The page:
25 Scientific Reasons Resolutions Fail

Posted by , Updated on November 30, 2017

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It’s that time of year again! Time to make a list of all our New Year’s Resolutions. Over time, making resolutions at this time of year has become somewhat of a joke. People almost seem to set their intentions half-heartedly. However, there are still many of us out there that really really want to succeed. Even still, resolutions fail. Ever wonder why? Here are 25 Scientific Reasons Resolutions Fail.


25

We take on too much too quickly.

Time_Management_Cartoon

With social media promoting this diet and that exercise regime, we tend to bite off more than we can chew. It pays off in the long run to set realistic goals and then increase them over time.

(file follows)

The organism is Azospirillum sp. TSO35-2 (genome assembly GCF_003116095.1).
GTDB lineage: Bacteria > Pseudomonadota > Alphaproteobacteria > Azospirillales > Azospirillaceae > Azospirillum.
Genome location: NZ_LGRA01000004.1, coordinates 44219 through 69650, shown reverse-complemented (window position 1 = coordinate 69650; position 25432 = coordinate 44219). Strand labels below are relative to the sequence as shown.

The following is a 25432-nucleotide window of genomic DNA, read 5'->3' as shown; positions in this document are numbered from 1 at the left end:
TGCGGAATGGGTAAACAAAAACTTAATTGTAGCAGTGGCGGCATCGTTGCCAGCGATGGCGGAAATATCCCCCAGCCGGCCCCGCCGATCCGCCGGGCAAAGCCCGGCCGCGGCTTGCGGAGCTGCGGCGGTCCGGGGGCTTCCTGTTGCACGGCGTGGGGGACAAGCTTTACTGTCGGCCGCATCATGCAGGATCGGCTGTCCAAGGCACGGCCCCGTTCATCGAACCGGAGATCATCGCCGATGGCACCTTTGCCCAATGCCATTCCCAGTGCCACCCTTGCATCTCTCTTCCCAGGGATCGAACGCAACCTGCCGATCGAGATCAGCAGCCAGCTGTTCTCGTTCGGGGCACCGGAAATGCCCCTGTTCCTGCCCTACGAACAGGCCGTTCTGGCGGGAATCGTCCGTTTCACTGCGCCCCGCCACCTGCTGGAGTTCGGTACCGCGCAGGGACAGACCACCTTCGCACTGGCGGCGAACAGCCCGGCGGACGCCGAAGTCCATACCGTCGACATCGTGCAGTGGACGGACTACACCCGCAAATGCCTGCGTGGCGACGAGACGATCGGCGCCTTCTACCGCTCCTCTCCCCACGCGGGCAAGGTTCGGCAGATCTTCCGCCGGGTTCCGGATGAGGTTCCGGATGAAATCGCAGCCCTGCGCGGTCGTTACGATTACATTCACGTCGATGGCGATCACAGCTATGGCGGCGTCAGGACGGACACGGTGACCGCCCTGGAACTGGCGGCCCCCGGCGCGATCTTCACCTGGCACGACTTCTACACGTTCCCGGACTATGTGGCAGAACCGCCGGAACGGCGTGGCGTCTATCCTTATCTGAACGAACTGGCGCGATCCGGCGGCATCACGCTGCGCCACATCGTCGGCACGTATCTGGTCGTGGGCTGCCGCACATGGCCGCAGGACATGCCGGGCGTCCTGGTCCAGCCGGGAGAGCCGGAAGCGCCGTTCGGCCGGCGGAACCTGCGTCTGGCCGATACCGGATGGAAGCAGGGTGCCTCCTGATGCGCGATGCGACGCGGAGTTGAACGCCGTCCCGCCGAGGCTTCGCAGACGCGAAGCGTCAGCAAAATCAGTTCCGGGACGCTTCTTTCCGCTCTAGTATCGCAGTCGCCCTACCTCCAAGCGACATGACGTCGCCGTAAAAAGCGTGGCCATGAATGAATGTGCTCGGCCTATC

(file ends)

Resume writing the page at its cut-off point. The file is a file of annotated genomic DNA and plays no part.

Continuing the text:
24

We don't understand why we set the resolutions.

confused

A big mistake we all make is not writing down clear reasons for our resolutions. When motivation begins to fade, it helps to remember exactly why the struggle is worth it.

23

We focus on the negative.

weightloss fail

Rather than resolving to get rid of negative things (weight), focus on adding positive things (learning a martial art). Being focused on positive things will help keep your motivation up in the long run.

22

We're too hard on ourselves.

eating whole cake

A lot of times we lose motivation, break our self-promise not to eat cake, and then give up. Don’t do that. Be easy on yourself. Take a break and get back to your resolution. Your will power will thank you!

21

Our resolutions aren't SMART.

smart goals

By smart, we mean that they aren’t Specific, Measurable, Achievable, Realistic, and Time-bound. Make realistic goals that you can achieve, and you’ll go a lot farther.



20

We have the wrong mindset.

stressed

If we’re trying to quit smoking but have a lot of stress at home or work, it can be hard. Try to eliminate negative influences before committing to change.

19

We don't manage our time well.

stopwatches